Reading the papers this morning I was struck by how much journalism seems to circulate around ‘what went wrong and who’s to blame?’. I suppose I shouldn’t be, it’s a manifestation of one of the most pervasive biases of humankind – fundamental attribution.

Put simply, in our complex world, human brains need to organise the plethora of data and stimuli that we encounter each day and we need short cuts and work arounds. One of those short cut mechanisms is our desire to apply reason or cause and effect to things.When it comes to fellow human behaviour – family, friends, colleagues or even people we have absolutely no relationship with at all, such as politicians, or celebrities – we attribute meaning and interpretation to their actions and behaviour. This is fine, understandable in the main, but also potentially unhelpful and unfair, even dangerous when attribution biases kick in. It goes like this, when something goes wrong and we feel the need to make sense of it, we tend to attribute the cause to some failing on the part of the individual, rarely the circumstances.

And yet, when things go well and we determine reasoning, the opposite is true. This time we attribute cause to the circumstances and rarely the individual. Then there’s a third complexity. Once we have attributed something to an individual, for example “they’re just not good at managing large projects”, that is the lens through which we continue to view that individual.  No matter what they go on to do there is a heightened chance we will attribute our observations to our previous conclusions about them – to strengthen our case. They’ve been pigeon holed!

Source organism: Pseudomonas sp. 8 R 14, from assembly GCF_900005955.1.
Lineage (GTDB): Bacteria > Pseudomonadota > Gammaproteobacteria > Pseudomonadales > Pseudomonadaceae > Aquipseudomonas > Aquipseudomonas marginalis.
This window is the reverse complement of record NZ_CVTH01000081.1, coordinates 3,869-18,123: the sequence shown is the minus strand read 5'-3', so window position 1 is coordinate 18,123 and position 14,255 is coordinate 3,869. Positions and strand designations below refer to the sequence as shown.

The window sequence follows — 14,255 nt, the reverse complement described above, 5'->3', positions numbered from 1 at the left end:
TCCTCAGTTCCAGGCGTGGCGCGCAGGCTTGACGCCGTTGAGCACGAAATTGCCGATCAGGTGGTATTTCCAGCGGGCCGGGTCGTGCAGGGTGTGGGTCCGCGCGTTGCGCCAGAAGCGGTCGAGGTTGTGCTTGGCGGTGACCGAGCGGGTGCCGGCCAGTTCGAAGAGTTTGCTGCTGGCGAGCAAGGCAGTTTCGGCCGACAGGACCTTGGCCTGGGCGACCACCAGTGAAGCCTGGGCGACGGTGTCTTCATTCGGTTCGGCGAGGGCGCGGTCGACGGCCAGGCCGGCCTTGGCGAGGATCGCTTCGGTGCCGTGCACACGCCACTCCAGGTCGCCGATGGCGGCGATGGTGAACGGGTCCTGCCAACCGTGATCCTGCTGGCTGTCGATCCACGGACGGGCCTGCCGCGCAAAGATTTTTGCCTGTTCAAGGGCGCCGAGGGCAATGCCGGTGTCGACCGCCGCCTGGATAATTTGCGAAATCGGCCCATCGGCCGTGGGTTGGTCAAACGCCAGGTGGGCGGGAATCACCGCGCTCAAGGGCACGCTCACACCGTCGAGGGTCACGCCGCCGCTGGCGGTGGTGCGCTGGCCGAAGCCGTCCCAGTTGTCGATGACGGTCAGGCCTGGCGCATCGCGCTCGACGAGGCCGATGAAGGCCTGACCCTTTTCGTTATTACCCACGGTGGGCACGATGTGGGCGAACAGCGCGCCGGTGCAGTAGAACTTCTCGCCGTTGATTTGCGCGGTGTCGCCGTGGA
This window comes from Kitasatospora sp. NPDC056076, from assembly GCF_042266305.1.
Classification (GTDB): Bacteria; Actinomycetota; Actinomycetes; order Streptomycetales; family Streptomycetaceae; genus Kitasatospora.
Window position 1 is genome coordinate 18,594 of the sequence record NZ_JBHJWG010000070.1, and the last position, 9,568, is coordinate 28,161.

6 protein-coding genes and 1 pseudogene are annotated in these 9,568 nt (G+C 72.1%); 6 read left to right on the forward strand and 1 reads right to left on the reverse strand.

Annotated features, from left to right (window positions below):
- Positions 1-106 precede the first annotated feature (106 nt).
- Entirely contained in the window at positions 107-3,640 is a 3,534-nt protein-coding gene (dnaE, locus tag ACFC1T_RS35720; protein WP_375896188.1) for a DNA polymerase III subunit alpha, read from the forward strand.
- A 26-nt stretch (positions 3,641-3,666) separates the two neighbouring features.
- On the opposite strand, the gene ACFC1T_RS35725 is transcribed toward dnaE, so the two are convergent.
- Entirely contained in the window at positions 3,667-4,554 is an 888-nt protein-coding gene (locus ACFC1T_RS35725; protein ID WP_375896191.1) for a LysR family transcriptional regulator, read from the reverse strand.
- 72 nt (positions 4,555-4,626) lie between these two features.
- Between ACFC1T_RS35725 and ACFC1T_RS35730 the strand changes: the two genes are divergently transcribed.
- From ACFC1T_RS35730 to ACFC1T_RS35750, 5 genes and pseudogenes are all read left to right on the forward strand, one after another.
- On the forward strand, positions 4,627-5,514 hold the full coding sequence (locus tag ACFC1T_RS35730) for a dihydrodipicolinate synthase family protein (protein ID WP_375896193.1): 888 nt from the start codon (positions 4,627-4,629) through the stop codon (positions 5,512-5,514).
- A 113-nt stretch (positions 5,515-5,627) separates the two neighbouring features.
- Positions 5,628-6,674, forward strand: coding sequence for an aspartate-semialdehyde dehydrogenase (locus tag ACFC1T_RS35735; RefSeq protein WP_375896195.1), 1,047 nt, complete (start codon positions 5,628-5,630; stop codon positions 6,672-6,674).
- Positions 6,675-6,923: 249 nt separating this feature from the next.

The Implication for Leadership

There are many, but here are just a few:

Attribution bias can lead to us….

  • Putting a filter on our view of people and resources that is potentially limiting and restrictive, instead of optimising the output of all.
  • Appear biased, incredible, narrow minded and fixed in our beliefs and approach, instead of inspiring, trustworthy, insightful and wise.
  • Assume things of people and groups that causes us to focus our thinking and efforts into planning strategies of defence or attack, instead of investing our time in creativity, curiosity and collaborative approaches.
  • Promote behviours in those around us which are about trying to impress, covering up mistakes and not feeling able to tell the truth, instead of speaking honestly, surfacing problems and alerting to looming crises.
  • Cause feelings of injustice in others, which drives potentially unethical behaviour and unjust decisions as people attempt to balance the scales.


How Do We Overcome Attribution Error?

Leaders can do 3 things to overcome attribution errors.

A simple mantra…..

1. Observation – make accurate and acute observations of a person or scenario, see what is truly happening
2. Interpretation – hold the line; be aware of attribution and have the courage to remain on the side of objectivity
3. Response – actively separate the coupling between stimulus and automatic response; choose your response, intelligently and deliberately.

If any of these three stages are done poorly, we diminish optimum outcome and each are a skill in their own right.

In today’s organisational environment where complexity has far overtaken complicatedness, process, procedure, and routine are helpful, but increasingly inadequate. Effectiveness is more and more about judgement, choice, interpretation and courage of thought. More than ever, leaders need people to be at their best and they need to create the conditions to enable that to occur. The logic follows, if attribution error can lead to futile, or even unconsciously counterproductive responses from leaders, the skills to address this bias should feature in development for leaders today, or at least development which claims to be truly about behavioural change.

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